James Moore: Bojo, banks and Barack's supertax

Outook So the Mayor of London, Boris Johnson, has written a letter to the Chancellor with a complaint that the Government's policy on financial services is "ill-judged, will weaken our financial sector and send out the wrong messages about London's global role". In case you didn't realise, Mr Johnson is moaning about the supertax on bonuses on behalf of all those bankers who might have to start sounding out estate agents about the price of property in Geneva (or whatever city becomes the destination of choice for London's poor, put-upon financial services professionals).

Perhaps that's exaggerating a little. Bojo does make clear his disapproval of "the greed and short-sightedness" of bankers. But he says the tax is "short sighted" because London is the only financial services centre with a special tax on the industry... well, except for Paris (which is doing the more or less the same thing) and the US (which has just proposed a levy of its own that makes the "super-tax" look like so much small change).

If Alistair Darling is to be believed (and Treasury forecasts these days have to be taken with a very big pinch of salt), the bonus tax will raise in the region of £550m – for one year. President Barack Obama's plan, if it gets through Congress (and it would be a brave politician who votes against it) will bring in something like $117bn over 10 years. While Obama's tax is very different, the motivation is the same. It is easier for him because, of course, no bank would dare stoop to the cynical tactic of threatening to leave the US. That would be economic lunacy (although, to be fair, the banks have proved they are not immune to that disease).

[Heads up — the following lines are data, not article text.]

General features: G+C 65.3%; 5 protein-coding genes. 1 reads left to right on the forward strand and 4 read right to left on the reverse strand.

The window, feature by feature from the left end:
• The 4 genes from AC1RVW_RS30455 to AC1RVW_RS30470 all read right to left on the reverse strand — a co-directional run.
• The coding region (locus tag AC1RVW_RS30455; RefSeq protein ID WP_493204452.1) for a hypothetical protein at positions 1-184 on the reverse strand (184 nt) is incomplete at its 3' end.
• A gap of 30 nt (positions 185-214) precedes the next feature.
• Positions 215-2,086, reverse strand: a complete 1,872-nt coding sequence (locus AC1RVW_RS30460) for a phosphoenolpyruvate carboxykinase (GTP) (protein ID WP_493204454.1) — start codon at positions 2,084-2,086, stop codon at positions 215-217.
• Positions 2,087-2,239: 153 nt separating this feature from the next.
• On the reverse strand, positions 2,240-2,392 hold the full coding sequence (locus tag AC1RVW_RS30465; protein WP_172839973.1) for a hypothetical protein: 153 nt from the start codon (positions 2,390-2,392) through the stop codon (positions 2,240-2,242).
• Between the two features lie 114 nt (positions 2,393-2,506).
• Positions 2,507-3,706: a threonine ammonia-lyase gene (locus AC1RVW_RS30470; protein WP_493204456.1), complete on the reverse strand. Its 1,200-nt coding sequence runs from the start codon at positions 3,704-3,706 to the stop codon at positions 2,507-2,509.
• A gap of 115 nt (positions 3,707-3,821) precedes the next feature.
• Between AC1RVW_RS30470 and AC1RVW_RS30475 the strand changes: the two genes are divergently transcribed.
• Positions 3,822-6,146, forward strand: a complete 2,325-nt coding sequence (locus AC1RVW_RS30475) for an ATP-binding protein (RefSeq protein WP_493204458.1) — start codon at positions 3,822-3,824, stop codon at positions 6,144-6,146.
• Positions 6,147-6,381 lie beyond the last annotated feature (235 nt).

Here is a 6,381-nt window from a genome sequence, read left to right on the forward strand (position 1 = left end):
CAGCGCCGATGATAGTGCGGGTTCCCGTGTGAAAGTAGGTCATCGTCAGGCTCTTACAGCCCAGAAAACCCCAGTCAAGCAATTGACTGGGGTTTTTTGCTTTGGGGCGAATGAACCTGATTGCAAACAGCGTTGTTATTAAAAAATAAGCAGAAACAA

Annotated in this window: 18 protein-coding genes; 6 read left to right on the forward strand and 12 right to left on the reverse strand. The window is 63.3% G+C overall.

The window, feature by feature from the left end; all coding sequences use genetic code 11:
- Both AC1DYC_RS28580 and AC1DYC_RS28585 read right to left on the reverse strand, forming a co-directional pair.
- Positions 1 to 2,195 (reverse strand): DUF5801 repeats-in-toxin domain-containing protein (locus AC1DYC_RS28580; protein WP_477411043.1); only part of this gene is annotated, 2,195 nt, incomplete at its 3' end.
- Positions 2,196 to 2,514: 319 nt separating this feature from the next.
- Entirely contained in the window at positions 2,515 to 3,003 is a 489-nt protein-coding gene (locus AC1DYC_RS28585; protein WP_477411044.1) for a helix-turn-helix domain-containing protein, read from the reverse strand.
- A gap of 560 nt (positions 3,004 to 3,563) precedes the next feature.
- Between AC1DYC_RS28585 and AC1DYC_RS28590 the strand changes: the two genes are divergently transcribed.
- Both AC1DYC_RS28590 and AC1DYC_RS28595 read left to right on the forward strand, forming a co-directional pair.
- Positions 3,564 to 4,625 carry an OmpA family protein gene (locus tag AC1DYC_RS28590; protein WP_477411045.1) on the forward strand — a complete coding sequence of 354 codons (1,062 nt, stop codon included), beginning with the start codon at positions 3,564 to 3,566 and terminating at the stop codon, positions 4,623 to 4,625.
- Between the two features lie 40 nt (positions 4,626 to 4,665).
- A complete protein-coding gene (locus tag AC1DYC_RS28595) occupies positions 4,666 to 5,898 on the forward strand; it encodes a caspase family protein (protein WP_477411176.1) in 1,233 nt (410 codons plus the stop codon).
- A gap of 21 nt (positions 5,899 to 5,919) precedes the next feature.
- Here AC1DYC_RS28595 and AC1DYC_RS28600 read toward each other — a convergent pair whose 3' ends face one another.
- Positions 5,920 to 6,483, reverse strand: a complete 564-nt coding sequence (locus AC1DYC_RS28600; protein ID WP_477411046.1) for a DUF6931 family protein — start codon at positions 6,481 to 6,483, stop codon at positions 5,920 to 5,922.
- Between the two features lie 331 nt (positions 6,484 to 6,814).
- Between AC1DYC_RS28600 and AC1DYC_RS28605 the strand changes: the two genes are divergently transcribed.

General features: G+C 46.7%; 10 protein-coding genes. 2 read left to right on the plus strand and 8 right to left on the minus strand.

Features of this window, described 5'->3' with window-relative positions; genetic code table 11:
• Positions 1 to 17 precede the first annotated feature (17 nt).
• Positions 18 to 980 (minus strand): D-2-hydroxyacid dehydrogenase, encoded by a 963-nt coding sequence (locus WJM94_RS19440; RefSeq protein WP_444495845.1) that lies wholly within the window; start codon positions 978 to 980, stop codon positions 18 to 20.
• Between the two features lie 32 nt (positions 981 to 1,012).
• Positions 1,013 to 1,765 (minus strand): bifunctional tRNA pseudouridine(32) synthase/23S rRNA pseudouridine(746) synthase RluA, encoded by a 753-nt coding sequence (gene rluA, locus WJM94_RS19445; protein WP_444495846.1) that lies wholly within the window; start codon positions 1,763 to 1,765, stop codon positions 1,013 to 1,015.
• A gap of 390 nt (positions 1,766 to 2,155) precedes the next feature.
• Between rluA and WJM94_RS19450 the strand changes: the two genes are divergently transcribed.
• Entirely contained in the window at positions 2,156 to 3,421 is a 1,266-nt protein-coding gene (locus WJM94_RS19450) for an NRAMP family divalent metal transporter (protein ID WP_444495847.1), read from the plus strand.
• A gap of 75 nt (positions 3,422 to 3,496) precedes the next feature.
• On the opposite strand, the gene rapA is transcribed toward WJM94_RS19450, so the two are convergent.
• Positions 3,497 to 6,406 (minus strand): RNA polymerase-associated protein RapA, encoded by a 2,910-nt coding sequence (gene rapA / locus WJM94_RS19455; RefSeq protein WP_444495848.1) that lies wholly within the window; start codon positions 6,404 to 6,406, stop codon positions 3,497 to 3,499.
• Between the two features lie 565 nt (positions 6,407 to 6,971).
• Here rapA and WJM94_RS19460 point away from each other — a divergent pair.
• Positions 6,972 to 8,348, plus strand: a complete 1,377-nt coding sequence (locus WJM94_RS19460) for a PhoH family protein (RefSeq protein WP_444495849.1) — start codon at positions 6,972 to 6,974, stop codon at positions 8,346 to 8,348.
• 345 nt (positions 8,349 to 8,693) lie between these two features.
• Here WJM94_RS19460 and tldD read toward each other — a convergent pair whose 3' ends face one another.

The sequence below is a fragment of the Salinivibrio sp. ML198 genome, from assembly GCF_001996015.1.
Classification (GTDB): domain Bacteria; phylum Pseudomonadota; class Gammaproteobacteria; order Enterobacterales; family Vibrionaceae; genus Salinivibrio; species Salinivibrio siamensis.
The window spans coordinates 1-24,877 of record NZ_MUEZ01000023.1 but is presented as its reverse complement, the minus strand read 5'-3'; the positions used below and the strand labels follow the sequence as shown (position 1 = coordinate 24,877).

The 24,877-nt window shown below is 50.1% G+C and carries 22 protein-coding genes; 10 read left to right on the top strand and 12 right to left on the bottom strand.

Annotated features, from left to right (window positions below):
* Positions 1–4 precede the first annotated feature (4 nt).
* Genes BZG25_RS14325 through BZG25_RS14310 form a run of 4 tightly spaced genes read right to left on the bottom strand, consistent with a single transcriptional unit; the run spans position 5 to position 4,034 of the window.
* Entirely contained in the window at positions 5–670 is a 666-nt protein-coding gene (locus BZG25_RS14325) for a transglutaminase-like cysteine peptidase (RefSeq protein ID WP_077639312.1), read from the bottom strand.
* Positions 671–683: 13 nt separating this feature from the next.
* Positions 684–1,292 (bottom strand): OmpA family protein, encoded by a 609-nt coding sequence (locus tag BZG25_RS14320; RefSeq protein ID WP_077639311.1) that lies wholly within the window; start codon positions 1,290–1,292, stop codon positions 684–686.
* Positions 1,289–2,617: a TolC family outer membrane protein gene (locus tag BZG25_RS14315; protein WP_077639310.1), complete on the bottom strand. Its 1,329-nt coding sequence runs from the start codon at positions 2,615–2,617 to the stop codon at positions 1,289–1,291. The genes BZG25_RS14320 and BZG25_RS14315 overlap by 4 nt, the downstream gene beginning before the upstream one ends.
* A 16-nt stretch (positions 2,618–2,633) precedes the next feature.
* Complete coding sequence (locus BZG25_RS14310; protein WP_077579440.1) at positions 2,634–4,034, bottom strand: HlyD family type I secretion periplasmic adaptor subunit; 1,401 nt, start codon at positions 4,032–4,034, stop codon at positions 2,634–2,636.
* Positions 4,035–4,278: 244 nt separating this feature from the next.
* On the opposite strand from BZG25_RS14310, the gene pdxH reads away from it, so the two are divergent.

Predictably, they have reacted with fury. The bosses of America's banks appear to have thought that a few mea culpas and crocodile tears before Congress would buy off some of the public outrage that is being aimed at them (sound familiar?). Cosseted in their expansively furnished eyries with a merry band of yes-men employed to provide "advice" on public relations, they still just don't get it.

If an illustration of the sheer contempt in which the industry holds all but its high priests were needed, just listen to Jamie Dimon, the chief executive of JP Morgan Chase, who had the gall to say using tax policy to punish people was "a bad idea" because "all businesses tend to pass their costs on to customers".

This is the man, remember, who will today throw billions of dollars at the rapacious band of pin-striped plutocrats he employs as a reward for squeezing its customers for every penny they can get. If raising fees is Dimon's response to Obama's tax, it's time that those customers paid closer attention to the line marked "compensation" in JP Morgan's annual report, and asked whether the services provided by its bankers are really worth what they cost.

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